When I inquired regarding surgical procedures available for repair of Peyronie's disease, Dr Milam replied, "We have found that the least invasive procedures involve a longitudinal incision and transverse closure, which works well in patients with up to 50° to 60° degrees of curvature. Patients who have more severe curvature, many of which are up to 90°, are usually better managed with a plaque incision and placement of a graft. Graft material can include small intestinal submucosa from a sheep, which is what I use. Others will use Tutoplast. Some previously used dermis donated from the patient himself," he explained.

Who's right for surgery?

"Other types of [erectile dysfunction] ED could be present," Dr Milam pointed out. "One must ascertain if the patient has adequate rigidity for intercourse. None of the Peyronie's procedures, other than an implant, improve rigidity at all. So up front if they don't have adequate rigidity, a surgical procedure is not helpful unless it's a penile implant. We have several questionnaires that tease out the history, and data support the use of these questionnaires" to guide surgical options.


Dr Milam listed a number of treatments that are largely viewed as failures by the urology community, including steroid injections, vitamins, verapamil injections, stretching devices, etc. There is, however, some hope for an up-and-coming medication called Xiaflex (collagenase clostridium histolyticum, Auxilium Pharmaceuticals/Pfizer), a collagenase enzyme that attacks the plaque. It was approved in 2010 for the treatment of Dupuytren's contracture, a disorder in which collagen buildup in the fingers causes them to flex permanently. "Treatment involves as many as eight injections of the drug into the penile plaque over a period of a few months," according to company press releases. "Physicians may also manipulate the penis manually to help break up the plaque." The company reported that the treatment yielded a 37.6% reduction in penile curvature in one trial and a 30.5% reduction in the second. "That's a pretty good result for patients with moderate curvature, but for patients with severe angulation, that is not an acceptable result," according to Dr Milam.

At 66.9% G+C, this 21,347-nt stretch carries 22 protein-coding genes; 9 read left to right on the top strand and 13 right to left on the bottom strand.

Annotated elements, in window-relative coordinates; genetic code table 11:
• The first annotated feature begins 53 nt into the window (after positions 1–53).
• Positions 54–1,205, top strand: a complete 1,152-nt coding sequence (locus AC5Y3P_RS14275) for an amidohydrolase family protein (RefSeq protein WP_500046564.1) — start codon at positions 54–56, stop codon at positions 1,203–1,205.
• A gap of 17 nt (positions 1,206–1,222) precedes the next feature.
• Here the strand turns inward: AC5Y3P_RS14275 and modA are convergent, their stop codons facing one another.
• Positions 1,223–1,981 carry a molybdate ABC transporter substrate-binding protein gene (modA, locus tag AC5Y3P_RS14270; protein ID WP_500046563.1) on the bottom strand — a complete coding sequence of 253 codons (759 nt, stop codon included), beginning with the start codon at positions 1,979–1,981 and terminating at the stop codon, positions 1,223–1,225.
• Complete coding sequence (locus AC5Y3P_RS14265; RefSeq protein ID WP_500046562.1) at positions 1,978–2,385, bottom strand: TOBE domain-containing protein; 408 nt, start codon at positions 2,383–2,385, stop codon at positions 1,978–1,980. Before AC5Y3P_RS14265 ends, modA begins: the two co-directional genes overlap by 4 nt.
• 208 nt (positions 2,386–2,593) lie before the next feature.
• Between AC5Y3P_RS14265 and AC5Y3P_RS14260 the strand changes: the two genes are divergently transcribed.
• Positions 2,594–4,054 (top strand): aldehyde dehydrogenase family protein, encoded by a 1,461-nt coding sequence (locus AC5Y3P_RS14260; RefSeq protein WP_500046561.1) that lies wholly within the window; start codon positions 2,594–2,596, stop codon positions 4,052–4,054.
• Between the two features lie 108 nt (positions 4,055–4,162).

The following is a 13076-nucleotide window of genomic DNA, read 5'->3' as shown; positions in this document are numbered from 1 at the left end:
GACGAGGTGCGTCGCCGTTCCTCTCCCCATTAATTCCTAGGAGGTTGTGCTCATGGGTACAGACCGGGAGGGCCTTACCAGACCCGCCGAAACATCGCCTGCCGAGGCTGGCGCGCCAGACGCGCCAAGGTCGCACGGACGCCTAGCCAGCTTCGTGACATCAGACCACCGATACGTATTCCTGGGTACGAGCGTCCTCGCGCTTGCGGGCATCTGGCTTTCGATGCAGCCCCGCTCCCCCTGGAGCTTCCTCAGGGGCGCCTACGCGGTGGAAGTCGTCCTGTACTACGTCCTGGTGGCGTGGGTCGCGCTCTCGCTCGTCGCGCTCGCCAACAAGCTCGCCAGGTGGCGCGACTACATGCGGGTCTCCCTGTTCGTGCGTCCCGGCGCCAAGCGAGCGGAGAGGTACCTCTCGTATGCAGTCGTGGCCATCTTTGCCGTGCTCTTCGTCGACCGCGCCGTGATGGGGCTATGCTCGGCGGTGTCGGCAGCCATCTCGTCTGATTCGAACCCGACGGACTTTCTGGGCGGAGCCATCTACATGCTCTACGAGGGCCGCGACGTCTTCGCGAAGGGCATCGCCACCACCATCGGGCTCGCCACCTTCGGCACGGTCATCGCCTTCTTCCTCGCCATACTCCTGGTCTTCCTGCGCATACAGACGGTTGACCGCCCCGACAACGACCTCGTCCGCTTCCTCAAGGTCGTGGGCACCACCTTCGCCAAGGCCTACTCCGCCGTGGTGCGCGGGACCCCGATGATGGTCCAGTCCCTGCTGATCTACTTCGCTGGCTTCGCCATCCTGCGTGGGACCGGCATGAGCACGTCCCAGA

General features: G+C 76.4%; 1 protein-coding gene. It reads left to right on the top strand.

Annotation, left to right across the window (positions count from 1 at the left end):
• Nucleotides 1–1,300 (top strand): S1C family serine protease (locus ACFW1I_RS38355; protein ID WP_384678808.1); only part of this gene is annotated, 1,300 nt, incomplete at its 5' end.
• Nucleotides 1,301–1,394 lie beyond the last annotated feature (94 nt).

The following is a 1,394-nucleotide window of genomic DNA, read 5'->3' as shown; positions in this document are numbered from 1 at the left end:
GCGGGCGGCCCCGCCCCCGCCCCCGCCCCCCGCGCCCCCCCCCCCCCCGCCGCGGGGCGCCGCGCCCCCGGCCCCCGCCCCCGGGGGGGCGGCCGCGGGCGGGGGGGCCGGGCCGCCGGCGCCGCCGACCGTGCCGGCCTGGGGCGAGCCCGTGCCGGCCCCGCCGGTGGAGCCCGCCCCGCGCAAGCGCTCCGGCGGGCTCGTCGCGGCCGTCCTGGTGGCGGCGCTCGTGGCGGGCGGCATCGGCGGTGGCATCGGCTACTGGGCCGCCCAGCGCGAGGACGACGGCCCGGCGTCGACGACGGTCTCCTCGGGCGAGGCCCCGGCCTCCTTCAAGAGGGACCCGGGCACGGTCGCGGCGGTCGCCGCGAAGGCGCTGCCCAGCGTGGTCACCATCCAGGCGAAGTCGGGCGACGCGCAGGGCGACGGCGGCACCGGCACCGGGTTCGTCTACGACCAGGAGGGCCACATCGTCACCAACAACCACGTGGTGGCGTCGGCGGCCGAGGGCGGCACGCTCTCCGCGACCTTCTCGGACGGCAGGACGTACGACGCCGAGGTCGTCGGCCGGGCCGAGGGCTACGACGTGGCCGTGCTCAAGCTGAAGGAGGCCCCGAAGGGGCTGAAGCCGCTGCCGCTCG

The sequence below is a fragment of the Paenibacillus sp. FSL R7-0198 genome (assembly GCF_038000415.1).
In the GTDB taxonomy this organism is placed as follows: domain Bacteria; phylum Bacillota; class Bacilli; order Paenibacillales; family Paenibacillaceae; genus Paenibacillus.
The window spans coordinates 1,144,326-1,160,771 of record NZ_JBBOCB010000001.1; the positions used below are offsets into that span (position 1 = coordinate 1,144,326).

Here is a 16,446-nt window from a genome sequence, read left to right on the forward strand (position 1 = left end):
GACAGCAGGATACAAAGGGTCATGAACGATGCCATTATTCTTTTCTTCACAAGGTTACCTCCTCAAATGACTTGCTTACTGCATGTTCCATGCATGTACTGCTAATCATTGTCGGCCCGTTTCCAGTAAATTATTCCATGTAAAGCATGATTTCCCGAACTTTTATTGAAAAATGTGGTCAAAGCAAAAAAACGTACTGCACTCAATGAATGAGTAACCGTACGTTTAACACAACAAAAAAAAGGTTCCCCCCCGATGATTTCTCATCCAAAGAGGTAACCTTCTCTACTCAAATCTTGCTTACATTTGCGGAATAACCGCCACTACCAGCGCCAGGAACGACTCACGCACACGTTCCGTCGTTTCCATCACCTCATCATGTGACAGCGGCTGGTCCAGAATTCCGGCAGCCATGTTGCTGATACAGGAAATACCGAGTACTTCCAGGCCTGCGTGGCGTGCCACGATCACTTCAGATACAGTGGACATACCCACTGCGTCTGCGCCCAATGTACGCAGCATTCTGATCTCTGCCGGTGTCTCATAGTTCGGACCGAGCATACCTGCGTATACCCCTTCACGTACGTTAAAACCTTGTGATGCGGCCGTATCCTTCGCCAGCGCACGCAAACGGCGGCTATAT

After an overnight stay in the hospital with six-week break from any attempts at intercourse, the surgical patient is placed on a daily dose of tadalafil (Cialis, Lilly) 5 mg postoperatively. This encourages nocturnal erections that in theory should provide adequate stretching of the graft to avoid shortening and improve function. "Even at that, nonrigorous sex is recommended for several months," said Dr Milam. "Woman on top and no bending backward is recommended. Adequate lubrication is a must. I've had a few gentlemen require two separate surgeries, and we never want to see that happen. I once had to give the partner of one of my patients a talking to," he said.

Fixing broken hearts

Thanks to the expertise of Dr Milam and his surgical team at Vanderbilt, the two-year long ordeal for my patient and his wife was finally over. This procedure is of course also available at other sites around the world, but it is perhaps "a best-kept secret" of the urologic world. Thanks to a quick referral, erectile dysfunction is no longer a topic for conversation for this couple. I am grateful I had the forethought to refer this patient to an excellent local urologist who knew where he could send his patient for definitive therapy.

As cardiologists, we must admit that a broken penis is really tantamount to not just one, but usually two, broken hearts. Thankfully, there is real help to mend them. As healthcare providers, we owe it our patients to take the time to find out where that help is. Just in case.